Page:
The transatlantic allies are each others’ oldest partners and contributors to mutual security
So far no major leader has spoken publicly about a new formal alliance or institution of democracies. Yet all these various meetings and pledges to work together do suggest that the world’s democracies are now resolved to push back against authoritarian states in a more systematic and united fashion. We will obviously have to wait and see what these various meetings actually produce beyond fine sounding communiques before we can determine if the hour of the alliance of democracies has finally arrived. If this idea is to be feasible, we can already identify what needs to happen to put substance behind these aspirations.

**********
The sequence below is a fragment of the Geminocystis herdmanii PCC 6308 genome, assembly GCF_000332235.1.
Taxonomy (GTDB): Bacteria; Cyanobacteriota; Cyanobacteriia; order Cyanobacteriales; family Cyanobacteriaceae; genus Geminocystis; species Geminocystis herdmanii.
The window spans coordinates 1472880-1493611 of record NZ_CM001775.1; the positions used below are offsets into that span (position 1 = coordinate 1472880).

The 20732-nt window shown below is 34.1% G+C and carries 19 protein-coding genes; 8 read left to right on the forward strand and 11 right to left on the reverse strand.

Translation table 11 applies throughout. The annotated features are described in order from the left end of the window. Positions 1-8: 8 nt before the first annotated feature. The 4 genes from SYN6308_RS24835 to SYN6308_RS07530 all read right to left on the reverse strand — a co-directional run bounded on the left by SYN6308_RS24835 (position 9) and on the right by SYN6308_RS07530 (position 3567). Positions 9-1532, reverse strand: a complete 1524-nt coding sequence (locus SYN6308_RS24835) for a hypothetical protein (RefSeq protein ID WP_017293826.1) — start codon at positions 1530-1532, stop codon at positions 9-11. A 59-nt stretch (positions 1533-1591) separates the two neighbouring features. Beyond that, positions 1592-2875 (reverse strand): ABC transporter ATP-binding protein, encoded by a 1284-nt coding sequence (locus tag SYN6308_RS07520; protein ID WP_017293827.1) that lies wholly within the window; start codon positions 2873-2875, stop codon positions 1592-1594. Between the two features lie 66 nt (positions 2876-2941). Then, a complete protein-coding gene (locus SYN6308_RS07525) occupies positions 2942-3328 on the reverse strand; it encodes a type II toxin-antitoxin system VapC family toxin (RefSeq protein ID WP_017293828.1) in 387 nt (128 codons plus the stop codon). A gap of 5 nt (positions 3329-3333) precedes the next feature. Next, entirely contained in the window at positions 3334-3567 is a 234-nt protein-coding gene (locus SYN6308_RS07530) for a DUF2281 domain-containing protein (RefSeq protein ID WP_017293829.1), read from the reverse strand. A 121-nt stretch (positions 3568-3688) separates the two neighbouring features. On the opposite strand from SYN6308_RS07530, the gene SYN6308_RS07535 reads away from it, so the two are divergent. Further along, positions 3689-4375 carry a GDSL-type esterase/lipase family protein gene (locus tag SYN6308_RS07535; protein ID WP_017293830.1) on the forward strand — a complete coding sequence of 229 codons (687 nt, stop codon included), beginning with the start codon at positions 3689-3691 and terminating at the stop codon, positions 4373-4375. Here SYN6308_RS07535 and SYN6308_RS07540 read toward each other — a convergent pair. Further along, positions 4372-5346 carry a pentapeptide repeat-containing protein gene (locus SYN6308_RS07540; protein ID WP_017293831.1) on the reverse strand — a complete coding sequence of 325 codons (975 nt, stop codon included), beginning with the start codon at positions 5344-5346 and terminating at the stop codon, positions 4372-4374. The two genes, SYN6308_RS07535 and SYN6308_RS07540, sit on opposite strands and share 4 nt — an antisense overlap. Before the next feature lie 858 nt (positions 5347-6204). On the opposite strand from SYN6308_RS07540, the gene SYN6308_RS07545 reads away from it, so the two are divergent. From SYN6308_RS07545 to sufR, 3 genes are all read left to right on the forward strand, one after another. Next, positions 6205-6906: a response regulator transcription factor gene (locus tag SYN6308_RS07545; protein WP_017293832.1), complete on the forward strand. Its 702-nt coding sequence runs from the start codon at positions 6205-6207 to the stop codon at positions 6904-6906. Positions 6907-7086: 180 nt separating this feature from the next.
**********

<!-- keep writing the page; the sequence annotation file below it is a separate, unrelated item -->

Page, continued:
First, an alliance of democracies has to be built on the foundation of the North America-EU relationship. The UK, notwithstanding its liking of the US and aversion to the EU after Brexit, has to find its place in such an enterprise, simply because it cannot be achieved solely through a set of bilateral relationships that ignore the EU as an institution and foreign policy actor. The UK has to build its ‘Global Britain’ narrative as strengthening the liberal democratic order and the West in general, but that cannot happen by splitting the Anglo-Saxon democracies away from the EU. China and Russia would be the winners if it were so. The transatlantic allies are each others’ oldest partners and contributors to mutual security. So if they cannot deepen their cooperation, there is little prospect of making an alliance of democracies credible in the eyes of the rest of the world.